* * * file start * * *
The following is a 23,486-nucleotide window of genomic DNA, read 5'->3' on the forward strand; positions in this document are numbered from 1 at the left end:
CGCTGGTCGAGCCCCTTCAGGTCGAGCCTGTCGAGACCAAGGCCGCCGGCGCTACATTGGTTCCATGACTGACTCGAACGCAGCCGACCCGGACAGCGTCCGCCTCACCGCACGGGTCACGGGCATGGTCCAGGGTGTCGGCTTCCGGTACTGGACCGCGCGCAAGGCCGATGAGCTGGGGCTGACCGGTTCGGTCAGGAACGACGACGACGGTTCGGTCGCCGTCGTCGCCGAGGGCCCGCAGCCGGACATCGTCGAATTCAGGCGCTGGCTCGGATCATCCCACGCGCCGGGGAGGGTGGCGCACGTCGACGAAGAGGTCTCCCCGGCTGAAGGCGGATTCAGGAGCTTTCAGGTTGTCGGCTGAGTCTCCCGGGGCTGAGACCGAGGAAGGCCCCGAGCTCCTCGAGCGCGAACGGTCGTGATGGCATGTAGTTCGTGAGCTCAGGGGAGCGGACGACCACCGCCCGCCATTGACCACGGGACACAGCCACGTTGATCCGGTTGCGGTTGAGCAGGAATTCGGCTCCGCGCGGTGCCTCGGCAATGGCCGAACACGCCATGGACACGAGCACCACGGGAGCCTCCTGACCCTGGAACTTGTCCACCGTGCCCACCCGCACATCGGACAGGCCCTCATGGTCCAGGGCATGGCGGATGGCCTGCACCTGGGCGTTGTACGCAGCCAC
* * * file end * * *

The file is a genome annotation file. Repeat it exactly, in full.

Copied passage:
The following is a 23,486-nucleotide window of genomic DNA, read 5'->3' on the forward strand; positions in this document are numbered from 1 at the left end:
CGCTGGTCGAGCCCCTTCAGGTCGAGCCTGTCGAGACCAAGGCCGCCGGCGCTACATTGGTTCCATGACTGACTCGAACGCAGCCGACCCGGACAGCGTCCGCCTCACCGCACGGGTCACGGGCATGGTCCAGGGTGTCGGCTTCCGGTACTGGACCGCGCGCAAGGCCGATGAGCTGGGGCTGACCGGTTCGGTCAGGAACGACGACGACGGTTCGGTCGCCGTCGTCGCCGAGGGCCCGCAGCCGGACATCGTCGAATTCAGGCGCTGGCTCGGATCATCCCACGCGCCGGGGAGGGTGGCGCACGTCGACGAAGAGGTCTCCCCGGCTGAAGGCGGATTCAGGAGCTTTCAGGTTGTCGGCTGAGTCTCCCGGGGCTGAGACCGAGGAAGGCCCCGAGCTCCTCGAGCGCGAACGGTCGTGATGGCATGTAGTTCGTGAGCTCAGGGGAGCGGACGACCACCGCCCGCCATTGACCACGGGACACAGCCACGTTGATCCGGTTGCGGTTGAGCAGGAATTCGGCTCCGCGCGGTGCCTCGGCAATGGCCGAACACGCCATGGACACGAGCACCACGGGAGCCTCCTGACCCTGGAACTTGTCCACCGTGCCCACCCGCACATCGGACAGGCCCTCATGGTCCAGGGCATGGCGGATGGCCTGCACCTGGGCGTTGTACGCAGCCAC